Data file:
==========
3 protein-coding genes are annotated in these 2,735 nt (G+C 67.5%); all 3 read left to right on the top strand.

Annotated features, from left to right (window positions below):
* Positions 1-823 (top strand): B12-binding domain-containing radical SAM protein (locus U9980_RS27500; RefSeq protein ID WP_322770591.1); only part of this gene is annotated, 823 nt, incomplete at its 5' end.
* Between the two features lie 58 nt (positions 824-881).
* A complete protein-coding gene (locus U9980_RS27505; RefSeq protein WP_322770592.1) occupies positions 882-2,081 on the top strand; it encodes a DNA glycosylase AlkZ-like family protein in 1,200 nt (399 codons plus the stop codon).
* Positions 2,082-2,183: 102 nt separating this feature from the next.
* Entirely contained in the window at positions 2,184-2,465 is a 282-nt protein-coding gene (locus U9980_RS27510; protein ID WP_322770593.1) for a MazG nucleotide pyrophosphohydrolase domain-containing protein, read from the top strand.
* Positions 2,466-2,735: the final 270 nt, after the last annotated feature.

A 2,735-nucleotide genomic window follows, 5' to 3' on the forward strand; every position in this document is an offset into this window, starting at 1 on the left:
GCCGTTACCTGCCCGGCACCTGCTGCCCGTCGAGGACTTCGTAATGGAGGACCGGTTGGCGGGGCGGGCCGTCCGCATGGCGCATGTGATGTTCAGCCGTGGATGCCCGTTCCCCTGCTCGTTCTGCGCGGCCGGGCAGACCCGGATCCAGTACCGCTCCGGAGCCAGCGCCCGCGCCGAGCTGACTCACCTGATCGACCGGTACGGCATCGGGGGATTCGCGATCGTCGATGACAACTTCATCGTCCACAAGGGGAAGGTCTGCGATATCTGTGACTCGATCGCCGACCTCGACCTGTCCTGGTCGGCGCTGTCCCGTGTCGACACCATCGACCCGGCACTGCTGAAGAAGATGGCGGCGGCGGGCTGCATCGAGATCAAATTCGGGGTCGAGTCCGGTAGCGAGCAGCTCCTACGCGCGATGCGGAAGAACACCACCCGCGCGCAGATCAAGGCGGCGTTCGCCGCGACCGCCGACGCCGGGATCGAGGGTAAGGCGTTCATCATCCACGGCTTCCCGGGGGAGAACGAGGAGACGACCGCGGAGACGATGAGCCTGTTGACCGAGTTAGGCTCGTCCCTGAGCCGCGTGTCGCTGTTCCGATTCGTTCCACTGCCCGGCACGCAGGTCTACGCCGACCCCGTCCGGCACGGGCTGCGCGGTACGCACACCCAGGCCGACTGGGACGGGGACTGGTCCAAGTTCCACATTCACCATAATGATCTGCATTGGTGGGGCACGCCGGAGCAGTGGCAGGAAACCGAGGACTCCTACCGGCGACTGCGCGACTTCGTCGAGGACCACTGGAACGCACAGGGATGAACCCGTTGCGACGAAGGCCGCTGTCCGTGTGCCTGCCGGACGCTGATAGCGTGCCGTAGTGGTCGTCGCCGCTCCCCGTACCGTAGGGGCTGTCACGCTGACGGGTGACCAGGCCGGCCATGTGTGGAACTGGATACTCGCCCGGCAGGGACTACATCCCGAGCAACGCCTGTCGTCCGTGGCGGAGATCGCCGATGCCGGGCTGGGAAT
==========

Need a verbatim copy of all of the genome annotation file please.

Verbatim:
3 protein-coding genes are annotated in these 2,735 nt (G+C 67.5%); all 3 read left to right on the top strand.

Annotated features, from left to right (window positions below):
* Positions 1-823 (top strand): B12-binding domain-containing radical SAM protein (locus U9980_RS27500; RefSeq protein ID WP_322770591.1); only part of this gene is annotated, 823 nt, incomplete at its 5' end.
* Between the two features lie 58 nt (positions 824-881).
* A complete protein-coding gene (locus U9980_RS27505; RefSeq protein WP_322770592.1) occupies positions 882-2,081 on the top strand; it encodes a DNA glycosylase AlkZ-like family protein in 1,200 nt (399 codons plus the stop codon).
* Positions 2,082-2,183: 102 nt separating this feature from the next.
* Entirely contained in the window at positions 2,184-2,465 is a 282-nt protein-coding gene (locus U9980_RS27510; protein ID WP_322770593.1) for a MazG nucleotide pyrophosphohydrolase domain-containing protein, read from the top strand.
* Positions 2,466-2,735: the final 270 nt, after the last annotated feature.

A 2,735-nucleotide genomic window follows, 5' to 3' on the forward strand; every position in this document is an offset into this window, starting at 1 on the left:
GCCGTTACCTGCCCGGCACCTGCTGCCCGTCGAGGACTTCGTAATGGAGGACCGGTTGGCGGGGCGGGCCGTCCGCATGGCGCATGTGATGTTCAGCCGTGGATGCCCGTTCCCCTGCTCGTTCTGCGCGGCCGGGCAGACCCGGATCCAGTACCGCTCCGGAGCCAGCGCCCGCGCCGAGCTGACTCACCTGATCGACCGGTACGGCATCGGGGGATTCGCGATCGTCGATGACAACTTCATCGTCCACAAGGGGAAGGTCTGCGATATCTGTGACTCGATCGCCGACCTCGACCTGTCCTGGTCGGCGCTGTCCCGTGTCGACACCATCGACCCGGCACTGCTGAAGAAGATGGCGGCGGCGGGCTGCATCGAGATCAAATTCGGGGTCGAGTCCGGTAGCGAGCAGCTCCTACGCGCGATGCGGAAGAACACCACCCGCGCGCAGATCAAGGCGGCGTTCGCCGCGACCGCCGACGCCGGGATCGAGGGTAAGGCGTTCATCATCCACGGCTTCCCGGGGGAGAACGAGGAGACGACCGCGGAGACGATGAGCCTGTTGACCGAGTTAGGCTCGTCCCTGAGCCGCGTGTCGCTGTTCCGATTCGTTCCACTGCCCGGCACGCAGGTCTACGCCGACCCCGTCCGGCACGGGCTGCGCGGTACGCACACCCAGGCCGACTGGGACGGGGACTGGTCCAAGTTCCACATTCACCATAATGATCTGCATTGGTGGGGCACGCCGGAGCAGTGGCAGGAAACCGAGGACTCCTACCGGCGACTGCGCGACTTCGTCGAGGACCACTGGAACGCACAGGGATGAACCCGTTGCGACGAAGGCCGCTGTCCGTGTGCCTGCCGGACGCTGATAGCGTGCCGTAGTGGTCGTCGCCGCTCCCCGTACCGTAGGGGCTGTCACGCTGACGGGTGACCAGGCCGGCCATGTGTGGAACTGGATACTCGCCCGGCAGGGACTACATCCCGAGCAACGCCTGTCGTCCGTGGCGGAGATCGCCGATGCCGGGCTGGGAAT